The accompanying snacks are the real treat – all sorts of delicious breads and cheeses, presented with steaming bowls of crocodile and camel.
For the record, croc tastes like fishy chicken.
After the vino and snacks, we sit down for dinner.
It’s a buffet, with a decent spread. We choose from salad, goat meat, cous cous, lamb and barramundi (a type of white fish), with delicious damper (an Australian rendition of soda bread) on the side.
The food is served up in bowls along the table, that are passed around, from person to person.
There were two possible downsides to this scenario.
If you are sat at the end of the table, half the plates end up being cold, or practically empty by the time they reach the end.
The other is that because you’re all sat at the same table, you’re forced to chat with everyone else.
This of course is lovely when you’re in the right frame of mind (unless you hate all social interactions). If you’re tired and don’t fancy making small talk with strangers, it can be a bit of a struggle.
The food is good. Dessert in particular, is delicious.
The night time tour
We gather after dinner for a night time tour of some of the zoo’s most beloved animals.
The tour kicks off with an introduction to ‘Cuddles’, a longtime resident of the zoo (since 1977, in fact) and the only Western African Elephant in Australasia.
What a beautiful creature she is, ambling over towards us in the dark, lured in by the promise of delicious treats.
Cuddles has never been bred and had seen the demise of the other members of her herd (most unsettling for her was the death of her good friend Yum Yum in 2010).
She now spends her days in the company of the zoo’s other “Golden Girls” – Asian Elephants Gigi and Burma, who we are to meet the next morning.
From there, we move onto one of the zoo’s White Rhinos, a species which is severely threatened in the wild, due to poaching.
We get a good look at ‘Lazarus’ the Lion and end with a visit to the resident Hippos.
‘Niall’ is happy to see us and came out for some grub. ‘Happy’, in direct contradiction to his name, simply snorts and disappeared back under the water.
The tour concludes at 930pm. I’m sleepy from the sun, food and wine.
We collapse into bed and I sleep a deep and easy sleep, until the early hours of the morning, when I’m roused from my sleep by the area’s local birds, just in time to watch the sunrise.
Breakfast time for the zoo’s inhabitants
We meet at 7am (so early!) for our last activity of the day – feeding the animals breakfast!
First up on the agenda are our neighbours, the giraffes.
We each get to slip a piece of carrot to the two that choose to amble on over.
The giraffes eagerly slurp the carrots out of our hands, which is nice until the keeper Naomi tells us they regularly stick their tongues up their own noses.
Thank goodness for hand sanitiser.
We then pay a visit to an Eastern Bongo – a type of antelope.
As one of the males eagerly eats up our carrots, Naomi notes that there are only 200-odd left in the wild, making them critically endangered.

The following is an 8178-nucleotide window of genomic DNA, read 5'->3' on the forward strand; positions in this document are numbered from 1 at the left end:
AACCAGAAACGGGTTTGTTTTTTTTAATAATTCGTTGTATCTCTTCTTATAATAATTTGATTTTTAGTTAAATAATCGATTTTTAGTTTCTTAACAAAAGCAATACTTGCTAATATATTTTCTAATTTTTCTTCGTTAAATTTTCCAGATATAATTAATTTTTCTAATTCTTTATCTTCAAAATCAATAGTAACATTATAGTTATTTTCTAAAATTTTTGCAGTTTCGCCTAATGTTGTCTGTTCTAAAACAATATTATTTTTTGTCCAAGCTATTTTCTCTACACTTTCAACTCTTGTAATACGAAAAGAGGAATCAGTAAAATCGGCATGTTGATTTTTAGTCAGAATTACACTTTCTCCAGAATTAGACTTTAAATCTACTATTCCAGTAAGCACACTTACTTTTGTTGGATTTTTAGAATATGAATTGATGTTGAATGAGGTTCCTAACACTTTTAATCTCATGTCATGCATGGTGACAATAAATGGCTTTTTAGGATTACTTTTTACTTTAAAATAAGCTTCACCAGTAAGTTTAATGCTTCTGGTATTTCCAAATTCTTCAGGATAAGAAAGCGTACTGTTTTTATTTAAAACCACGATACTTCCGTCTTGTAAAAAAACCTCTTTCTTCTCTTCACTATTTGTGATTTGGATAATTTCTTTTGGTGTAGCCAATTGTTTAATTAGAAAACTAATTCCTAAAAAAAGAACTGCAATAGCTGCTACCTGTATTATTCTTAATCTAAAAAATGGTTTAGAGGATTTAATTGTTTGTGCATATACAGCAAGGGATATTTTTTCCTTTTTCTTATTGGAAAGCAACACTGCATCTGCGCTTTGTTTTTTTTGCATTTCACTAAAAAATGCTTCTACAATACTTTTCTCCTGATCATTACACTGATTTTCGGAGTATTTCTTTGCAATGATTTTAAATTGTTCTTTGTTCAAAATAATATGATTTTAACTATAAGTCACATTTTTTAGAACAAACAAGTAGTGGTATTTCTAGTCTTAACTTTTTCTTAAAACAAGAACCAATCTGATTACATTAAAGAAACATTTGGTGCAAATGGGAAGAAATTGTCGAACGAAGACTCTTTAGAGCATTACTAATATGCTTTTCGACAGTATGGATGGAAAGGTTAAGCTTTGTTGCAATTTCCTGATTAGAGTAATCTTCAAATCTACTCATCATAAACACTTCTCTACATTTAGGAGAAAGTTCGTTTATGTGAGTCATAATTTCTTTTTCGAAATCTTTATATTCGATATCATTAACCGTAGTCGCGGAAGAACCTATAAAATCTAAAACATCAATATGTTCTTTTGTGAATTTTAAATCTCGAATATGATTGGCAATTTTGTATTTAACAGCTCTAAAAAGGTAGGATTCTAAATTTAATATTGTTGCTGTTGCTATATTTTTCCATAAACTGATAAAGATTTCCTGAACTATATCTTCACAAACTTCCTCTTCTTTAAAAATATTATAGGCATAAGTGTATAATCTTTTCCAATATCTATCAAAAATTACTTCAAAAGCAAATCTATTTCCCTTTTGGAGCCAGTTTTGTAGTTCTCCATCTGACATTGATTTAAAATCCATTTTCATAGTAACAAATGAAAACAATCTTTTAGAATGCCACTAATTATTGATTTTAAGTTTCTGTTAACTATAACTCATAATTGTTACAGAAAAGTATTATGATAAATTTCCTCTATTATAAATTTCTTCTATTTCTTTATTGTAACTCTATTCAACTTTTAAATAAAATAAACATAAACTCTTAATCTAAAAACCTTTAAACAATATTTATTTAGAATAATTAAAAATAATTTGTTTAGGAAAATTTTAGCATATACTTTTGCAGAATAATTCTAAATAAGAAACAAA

From there it’s onto an equally endangered creature, thanks to poaching in its home continent of Africa – the Black Rhino.
We met ‘Chikundo’ – briefly, as he loses interest in us fairly quickly.
Taronga is taking part in an international breeding program for the Rhinos, with the first second-generation calf born at the zoo in 2010.
Last but not least is a close encounter with the zoo’s aforementioned “Golden Girls” – ‘Gigi’, ‘Burma’ and ‘Cuddles’, during their morning baths.
After a rundown on the animals from the keeper’s, Gigi blows us kisses and Cuddles waves goodbye with her trunk.
AND WE DRIVE PAST THE ELEPHANT ENCLOSURE AND GET A GLIMPSE OF THE THEN NEW BABY ELEPHANT BEFORE HE IS PUT OUT ON DISPLAY WITH THE OTHER ELEPHANTS!
And then it’s over. We gather our bags and with one last look around the Zoofari Lodge, depart.
It isn’t with heavy hearts however, as we still have the rest of Taronga Western Plains Zoo to explore – by bike, nonetheless!
Is staying at the Zoofari Lodge worth it?
In a word, yes.
All in all, you get pretty good value from spending the night at the Zoofari Lodge.
Here are the two options and prices for this Dubbo zoo accommodation.
The Animal View Lodge is $876.00 for two adults.
The Bushland View Lodge is $756.00 for two adults.
It seems a lot, but then again, you also get:
- two day zoo admission
- bike hire (or electric safari hire if you select the ‘Premium Package’
- two behind the scene tours
- African style canapés, banquet dinner and dessert
- buffet breakfast
- all drinks included, excluding premium range, cocktails and minibar
Personally, if I were staying overnight at Dubbo zoo, I’d shell out for the Zoofari Lodge. The cabins are comfy, chic and hey – you can’t beat the views!
Plus, you can say you’ve tried glamping at Dubbo zoo. Street cred to you, my friend.
Are you a fan of glamping? Have you spent the night sleeping in any Dubbo zoo accommodation yourself?
Please note, this experience takes place on the lands of the Wiradjuri people. We acknowledge them as Traditional Owners and pay our respects to Elders, past and present.